The $600,000 federal grant from the Centers for Disease Control and Prevention that East Baton Rouge Parish left on the table last year, when it opted not to launch a tire shredder program that the grant was intended to help fund, was ultimately awarded anyway to the state, which divided it among multiple parishes for mosquito prevention chemicals.
EBR’s share of the money: $34,700 worth of an insecticide, Dibrom, that is applied aerially and targets adult mosquitoes.
The final allocation of the money, which was administered through the Louisiana Department of Health, ends one of the more unusual controversies of local government in recent years, one that centered on where a tire shredding facility would be located, who would operate it and, ultimately, whether it was really something the parish wanted to do in the first place.
Both officials with LDH and the parish agency that was originally awarded the grant, the Mosquito Abatement and Rodent Control District, say they’re satisfied with the way it all worked out.
“That’s how that money was supposed to be used anyway,” says LDH spokesperson Kevin Litten. “The tire shredder was an alternate plan but when some of the problems started and there were delays, we went ahead and filled out the grant for the chemicals just in case.”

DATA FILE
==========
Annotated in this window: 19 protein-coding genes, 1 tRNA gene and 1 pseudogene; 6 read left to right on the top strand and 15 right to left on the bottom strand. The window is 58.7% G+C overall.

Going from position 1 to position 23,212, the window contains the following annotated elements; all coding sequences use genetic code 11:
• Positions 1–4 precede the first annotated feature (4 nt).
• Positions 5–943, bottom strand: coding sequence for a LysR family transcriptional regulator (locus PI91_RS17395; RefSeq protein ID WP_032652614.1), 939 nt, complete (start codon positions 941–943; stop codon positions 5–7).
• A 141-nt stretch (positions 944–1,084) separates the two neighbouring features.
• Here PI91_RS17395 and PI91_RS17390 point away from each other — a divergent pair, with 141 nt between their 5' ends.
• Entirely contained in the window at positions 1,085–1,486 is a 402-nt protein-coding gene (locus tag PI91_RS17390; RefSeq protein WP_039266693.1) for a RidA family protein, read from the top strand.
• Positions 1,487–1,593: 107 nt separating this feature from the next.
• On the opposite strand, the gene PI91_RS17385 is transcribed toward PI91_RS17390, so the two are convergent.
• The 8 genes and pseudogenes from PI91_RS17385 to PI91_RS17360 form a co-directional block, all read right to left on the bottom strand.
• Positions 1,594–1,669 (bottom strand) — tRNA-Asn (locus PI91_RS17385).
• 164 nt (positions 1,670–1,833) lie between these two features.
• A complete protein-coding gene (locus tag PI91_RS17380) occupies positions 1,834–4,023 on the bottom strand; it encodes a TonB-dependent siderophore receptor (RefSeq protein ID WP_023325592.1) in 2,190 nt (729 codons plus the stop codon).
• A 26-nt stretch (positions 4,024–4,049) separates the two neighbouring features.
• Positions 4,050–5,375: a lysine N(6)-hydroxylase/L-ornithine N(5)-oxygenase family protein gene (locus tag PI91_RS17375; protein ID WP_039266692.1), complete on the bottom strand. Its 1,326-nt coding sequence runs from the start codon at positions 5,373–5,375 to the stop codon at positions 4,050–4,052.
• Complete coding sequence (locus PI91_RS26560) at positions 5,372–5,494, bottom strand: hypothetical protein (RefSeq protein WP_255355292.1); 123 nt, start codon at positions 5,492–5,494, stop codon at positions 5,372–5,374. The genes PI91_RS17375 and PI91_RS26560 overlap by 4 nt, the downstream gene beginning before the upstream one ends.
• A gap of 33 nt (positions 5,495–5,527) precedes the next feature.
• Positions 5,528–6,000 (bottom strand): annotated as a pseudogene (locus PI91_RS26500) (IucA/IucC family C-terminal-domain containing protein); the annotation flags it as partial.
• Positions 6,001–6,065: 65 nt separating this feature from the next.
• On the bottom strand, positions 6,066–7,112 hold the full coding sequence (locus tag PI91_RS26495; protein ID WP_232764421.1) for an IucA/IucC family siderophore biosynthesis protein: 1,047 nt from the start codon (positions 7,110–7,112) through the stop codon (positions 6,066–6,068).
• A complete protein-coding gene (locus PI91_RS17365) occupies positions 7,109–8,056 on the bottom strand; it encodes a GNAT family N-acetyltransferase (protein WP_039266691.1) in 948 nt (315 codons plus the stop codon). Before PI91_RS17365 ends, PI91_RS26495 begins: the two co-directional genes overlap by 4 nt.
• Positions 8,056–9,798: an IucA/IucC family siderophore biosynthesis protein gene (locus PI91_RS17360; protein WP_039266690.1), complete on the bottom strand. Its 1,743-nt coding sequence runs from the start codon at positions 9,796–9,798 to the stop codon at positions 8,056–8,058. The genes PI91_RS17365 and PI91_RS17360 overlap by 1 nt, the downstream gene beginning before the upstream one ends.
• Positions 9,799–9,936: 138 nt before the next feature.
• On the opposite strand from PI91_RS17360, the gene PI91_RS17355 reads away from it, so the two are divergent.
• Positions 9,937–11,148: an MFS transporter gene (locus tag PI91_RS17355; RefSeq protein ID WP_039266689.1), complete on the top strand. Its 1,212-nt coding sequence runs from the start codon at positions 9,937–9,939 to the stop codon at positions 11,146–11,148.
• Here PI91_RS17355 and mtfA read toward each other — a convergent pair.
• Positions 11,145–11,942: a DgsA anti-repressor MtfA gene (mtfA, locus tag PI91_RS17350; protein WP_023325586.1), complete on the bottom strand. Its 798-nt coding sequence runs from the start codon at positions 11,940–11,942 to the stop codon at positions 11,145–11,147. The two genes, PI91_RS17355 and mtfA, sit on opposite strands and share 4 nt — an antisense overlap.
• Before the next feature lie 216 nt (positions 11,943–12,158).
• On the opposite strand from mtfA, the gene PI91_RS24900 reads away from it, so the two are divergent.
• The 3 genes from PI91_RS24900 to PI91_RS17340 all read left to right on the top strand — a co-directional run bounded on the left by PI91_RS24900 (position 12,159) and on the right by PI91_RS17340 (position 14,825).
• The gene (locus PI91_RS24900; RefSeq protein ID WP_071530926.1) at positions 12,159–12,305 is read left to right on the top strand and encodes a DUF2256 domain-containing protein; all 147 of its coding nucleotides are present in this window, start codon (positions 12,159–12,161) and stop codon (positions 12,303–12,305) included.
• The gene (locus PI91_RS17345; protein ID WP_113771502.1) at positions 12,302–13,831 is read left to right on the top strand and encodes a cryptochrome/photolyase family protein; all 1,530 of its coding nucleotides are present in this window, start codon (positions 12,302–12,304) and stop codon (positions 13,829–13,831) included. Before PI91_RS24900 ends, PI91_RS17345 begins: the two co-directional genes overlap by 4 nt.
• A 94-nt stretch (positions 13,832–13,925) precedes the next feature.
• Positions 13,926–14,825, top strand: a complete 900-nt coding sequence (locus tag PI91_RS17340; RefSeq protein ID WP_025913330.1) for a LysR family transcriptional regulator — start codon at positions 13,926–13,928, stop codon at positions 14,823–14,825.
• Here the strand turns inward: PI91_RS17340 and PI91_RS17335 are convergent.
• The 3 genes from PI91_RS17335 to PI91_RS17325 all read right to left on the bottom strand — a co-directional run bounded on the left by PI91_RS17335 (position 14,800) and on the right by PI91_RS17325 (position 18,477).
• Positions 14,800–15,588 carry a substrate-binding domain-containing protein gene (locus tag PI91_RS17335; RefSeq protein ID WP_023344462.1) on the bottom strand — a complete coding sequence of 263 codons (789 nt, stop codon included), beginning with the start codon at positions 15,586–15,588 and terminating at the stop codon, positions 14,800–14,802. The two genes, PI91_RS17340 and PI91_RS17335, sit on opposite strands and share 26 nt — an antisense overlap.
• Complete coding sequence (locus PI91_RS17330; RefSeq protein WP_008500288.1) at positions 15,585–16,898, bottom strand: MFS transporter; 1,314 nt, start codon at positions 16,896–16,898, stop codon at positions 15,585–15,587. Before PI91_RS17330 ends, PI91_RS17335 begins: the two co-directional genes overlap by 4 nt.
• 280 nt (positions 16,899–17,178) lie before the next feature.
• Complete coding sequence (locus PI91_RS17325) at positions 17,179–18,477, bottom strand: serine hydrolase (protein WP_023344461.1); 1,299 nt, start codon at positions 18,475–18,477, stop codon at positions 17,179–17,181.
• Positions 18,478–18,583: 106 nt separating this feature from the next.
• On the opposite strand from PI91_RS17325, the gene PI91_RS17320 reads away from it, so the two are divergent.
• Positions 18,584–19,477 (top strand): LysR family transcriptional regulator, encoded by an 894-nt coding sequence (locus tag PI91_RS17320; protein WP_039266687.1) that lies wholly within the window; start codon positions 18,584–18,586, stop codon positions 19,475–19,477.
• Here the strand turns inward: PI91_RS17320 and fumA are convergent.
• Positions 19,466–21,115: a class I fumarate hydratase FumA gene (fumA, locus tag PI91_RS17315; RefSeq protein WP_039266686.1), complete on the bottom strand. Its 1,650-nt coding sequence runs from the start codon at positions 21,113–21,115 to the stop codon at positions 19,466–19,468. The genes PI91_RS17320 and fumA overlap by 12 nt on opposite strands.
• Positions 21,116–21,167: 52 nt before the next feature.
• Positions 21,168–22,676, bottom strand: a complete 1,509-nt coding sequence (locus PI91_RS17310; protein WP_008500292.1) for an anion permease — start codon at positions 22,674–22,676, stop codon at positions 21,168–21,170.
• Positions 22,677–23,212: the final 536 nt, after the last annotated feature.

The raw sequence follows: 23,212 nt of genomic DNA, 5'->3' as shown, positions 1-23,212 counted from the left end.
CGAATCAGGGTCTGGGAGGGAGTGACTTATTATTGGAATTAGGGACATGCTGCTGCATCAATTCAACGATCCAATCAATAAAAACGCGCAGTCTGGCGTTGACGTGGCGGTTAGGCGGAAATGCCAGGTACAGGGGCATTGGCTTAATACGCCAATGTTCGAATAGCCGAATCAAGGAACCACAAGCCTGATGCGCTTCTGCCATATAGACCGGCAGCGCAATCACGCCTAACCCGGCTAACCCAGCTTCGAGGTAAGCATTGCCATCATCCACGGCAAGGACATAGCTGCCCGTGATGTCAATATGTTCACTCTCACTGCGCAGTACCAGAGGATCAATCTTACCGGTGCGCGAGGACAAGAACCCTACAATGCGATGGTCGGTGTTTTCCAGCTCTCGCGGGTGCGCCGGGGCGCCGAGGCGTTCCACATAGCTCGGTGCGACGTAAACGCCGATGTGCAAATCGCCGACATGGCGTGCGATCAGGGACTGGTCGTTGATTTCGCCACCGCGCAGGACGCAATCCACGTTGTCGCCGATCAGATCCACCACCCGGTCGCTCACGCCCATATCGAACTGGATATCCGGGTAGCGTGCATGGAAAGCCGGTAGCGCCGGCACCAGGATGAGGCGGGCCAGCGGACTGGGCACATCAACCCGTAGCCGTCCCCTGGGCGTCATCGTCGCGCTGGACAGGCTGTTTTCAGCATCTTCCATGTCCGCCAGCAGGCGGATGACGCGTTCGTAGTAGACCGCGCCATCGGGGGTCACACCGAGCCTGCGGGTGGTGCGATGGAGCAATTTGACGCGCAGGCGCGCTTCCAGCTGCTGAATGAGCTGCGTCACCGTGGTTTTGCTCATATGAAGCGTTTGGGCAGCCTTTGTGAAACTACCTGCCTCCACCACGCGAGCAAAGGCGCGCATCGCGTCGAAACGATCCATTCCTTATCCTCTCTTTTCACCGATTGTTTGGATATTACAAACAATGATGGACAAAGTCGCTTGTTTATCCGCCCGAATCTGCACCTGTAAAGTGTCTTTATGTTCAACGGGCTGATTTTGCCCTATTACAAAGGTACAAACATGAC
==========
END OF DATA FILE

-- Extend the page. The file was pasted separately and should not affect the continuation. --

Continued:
MARC Executive Director Randy Vaeth, who was not in charge of the agency when the plan to buy the shredder was hatched, says the chemicals will be put to good use.
“The timeline was such that the state had to spend it quickly and they had already been purchasing chemicals, so they just went ahead and added more chemicals,” he says. “It made sense.”
Waste tires can collect water and serve as breeding pools for mosquito larvae, which is why Vaeth’s predecessor first proposed the shredder purchase. But his plans called for construction of a new facility to house the shredder, which would’ve cost the parish money it didn’t have. He was later forced to resign.
Former Metro Council member and failed mayoral candidate Matt Watson also championed the shredder idea for a time because waste tires contribute to blight in underserved communities. But other council members objected to various locations proposed for the facility, which was why the program never got off the ground and the deadline by which the parish was supposed to spend the money expired.
But the state LDH still managed to secure the grant. It was divided among 18 mosquito abatement districts, including West Baton Rouge.
Meanwhile, Baum Environmental, the private firm that had offered to operate the shredding facility for the parish free of charge in return for the shredded product, is moving forward with opening its own private facility.
Diane Baum says she is waiting on final permits from the state and hopes to open the new facility on Springfield Road later this spring.